Hundreds of people watched as Arman Abrahimzadeh's father killed his mother.

Trigger warning: This post contains an account of domestic abuse that may be triggering for some readers.

As far back as Arman Abrahimzadeh can remember, his childhood was marred by violence and abuse.

“It was a normal thing,” the 29-year-old told Mamamia.

“It got so bad that we were quite literally threatened to be burnt – to be killed – in our family home, so we decided to pack our bags and leave.”

Arman, whose family moved from Iran to Australia when he was 10, suffered near constant physical and psychological abuse from his father, alongside his sisters and mother, throughout his growing up years.

His Afghan-born father, Ziaollah, struggled to adjust to life in a new country and relieved his resentment by tormenting his family.

A year after Arman fled with his mother, Zahra, older sister, Atena, and younger sister, Anita, Ziaollah tracked them down, even in spite of their tireless efforts to keep hidden.

Ziaollah was hell-bent on carrying out the threat he had made against his wife and in March 2010, he managed it in the most horrific way possible.

It was Persian New Year’s Eve and Zahra was with Atena at an event at the Adelaide Convention, when he snuck in with a knife.

Arman and his two sisters. Image supplied.

In front of their daughter and 300 strangers, he stabbed his wife eight times.

When Arman arrived at the centre his 44-year-old mother was lifeless in a pool of her own blood.

It was a sight he will never forget and the loss of their parents – Ziaollah is currently serving a 26-year non-parole sentence in prison – left Arman and Atena to raise their younger sister, who was only just a teenager at the time.

"It never leaves you," he said. "Seven years has gone passed and at times it can be as fresh as the day after my mum passed away.

"I always question how things would be if my mum was around. I can tell you that an hour does not go by when I don’t think about my mum, even to this day."

Since his mother's death, Arman, alongside his older sister, has become a determined campaigner against domestic abuse, hoping to transform his tragedy into a way to help others.


He became a White Ribbon ambassador, and in 2015 was named one of the South Australia's Young Australian of the Year finalists for his efforts.

Last year, he established the Zahra Foundation Australia to assist women in crisis, empowering them through education and financial independence.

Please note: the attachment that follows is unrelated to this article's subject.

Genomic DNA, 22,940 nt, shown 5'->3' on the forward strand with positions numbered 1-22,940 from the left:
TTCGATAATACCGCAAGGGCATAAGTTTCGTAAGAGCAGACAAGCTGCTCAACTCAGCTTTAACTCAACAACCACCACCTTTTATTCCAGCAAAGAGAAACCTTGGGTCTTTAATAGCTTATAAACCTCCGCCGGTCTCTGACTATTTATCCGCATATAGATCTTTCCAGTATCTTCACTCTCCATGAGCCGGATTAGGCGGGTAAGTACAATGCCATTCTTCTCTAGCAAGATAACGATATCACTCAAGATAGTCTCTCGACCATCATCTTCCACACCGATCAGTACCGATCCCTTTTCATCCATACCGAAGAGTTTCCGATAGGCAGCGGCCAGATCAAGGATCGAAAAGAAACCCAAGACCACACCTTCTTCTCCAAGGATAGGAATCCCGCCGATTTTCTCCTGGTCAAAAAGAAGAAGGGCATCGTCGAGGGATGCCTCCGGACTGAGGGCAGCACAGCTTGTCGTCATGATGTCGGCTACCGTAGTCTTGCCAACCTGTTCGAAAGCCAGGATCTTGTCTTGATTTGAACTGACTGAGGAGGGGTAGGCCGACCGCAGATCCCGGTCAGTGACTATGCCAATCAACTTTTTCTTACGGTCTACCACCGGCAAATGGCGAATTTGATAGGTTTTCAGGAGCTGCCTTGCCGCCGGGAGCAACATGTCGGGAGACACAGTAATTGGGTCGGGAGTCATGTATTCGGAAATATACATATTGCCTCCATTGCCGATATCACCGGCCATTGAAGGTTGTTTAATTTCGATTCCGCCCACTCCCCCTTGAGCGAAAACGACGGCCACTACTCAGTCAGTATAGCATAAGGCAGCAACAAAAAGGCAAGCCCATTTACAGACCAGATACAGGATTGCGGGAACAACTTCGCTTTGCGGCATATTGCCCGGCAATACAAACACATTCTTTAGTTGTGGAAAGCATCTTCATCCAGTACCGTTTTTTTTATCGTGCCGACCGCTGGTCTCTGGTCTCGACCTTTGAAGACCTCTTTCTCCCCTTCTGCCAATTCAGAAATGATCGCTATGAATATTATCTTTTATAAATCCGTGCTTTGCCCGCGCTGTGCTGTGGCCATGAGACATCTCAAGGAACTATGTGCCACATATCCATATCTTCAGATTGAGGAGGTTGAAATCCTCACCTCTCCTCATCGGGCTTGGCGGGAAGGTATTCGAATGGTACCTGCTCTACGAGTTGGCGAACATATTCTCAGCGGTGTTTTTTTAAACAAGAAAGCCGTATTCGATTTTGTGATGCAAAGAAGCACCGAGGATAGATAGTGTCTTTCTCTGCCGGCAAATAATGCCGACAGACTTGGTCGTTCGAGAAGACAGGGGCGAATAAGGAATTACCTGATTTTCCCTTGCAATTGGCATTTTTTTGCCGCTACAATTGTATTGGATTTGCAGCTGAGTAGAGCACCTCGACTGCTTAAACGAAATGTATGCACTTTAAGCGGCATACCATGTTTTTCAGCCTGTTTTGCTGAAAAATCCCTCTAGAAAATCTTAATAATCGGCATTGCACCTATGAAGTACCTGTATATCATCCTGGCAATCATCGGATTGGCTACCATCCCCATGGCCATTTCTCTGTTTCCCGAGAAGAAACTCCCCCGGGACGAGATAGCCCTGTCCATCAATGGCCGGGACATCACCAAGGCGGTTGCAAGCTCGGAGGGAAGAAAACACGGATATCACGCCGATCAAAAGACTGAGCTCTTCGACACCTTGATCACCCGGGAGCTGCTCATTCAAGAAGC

"The lack of the respect – the lack of gender equality – that’s what it comes down to and the reason why I say that is because I have seen it with my own eyes happening in my family home," he explained.

"It would start off with that disrespect. With my dad not taking my mum’s opinion into account.

Arman with the CEO of SA Harcourts Realestate. (Image supplied)

"It would be my dad being emotionally abusive to my mum.

"My dad taking control of the entire family and making decisions based on what he thinks is best for the family.

"It would be him psychologically abusing my family, me, my sisters and my mum, and it keeps escalating to physical abuse, to taking the ultimate control of someone’s life and ending their life."

Teaching men the importance of respect is one of the reasons Arman joined the male-led White Ribbon campaign.

"We are reminded of the victims, of the violence and the abuse ... but when it comes to getting the perpetrator involved in the conversation and – to a degree – hold them responsible and accountable we tend to forget that," he said.

The reality is, one in three Australian women will be victims of men's violence, which is why as White Ribbon Day approaches on Friday November 25, Arman is urging men to take the White Ribbon oath to actively fight against abuse in all it's forms.

"If they do hear a friend step over the line and share a sexist joke, if they do hear a friend putting their partner down in front of them, if they see any form or violence or abuse to simply stand up and speak out and take action against it.

"We as a society have a responsibility and if we see something then we should say something or do something."

If this post brings up any issues for you, or if you just feel like you need to speak to someone, please call 1800 RESPECT (1800 737 732) – the national sexual assault, domestic and family violence counselling service. It doesn’t matter where you live, they will take your call and, if need be, refer you to a service closer to home.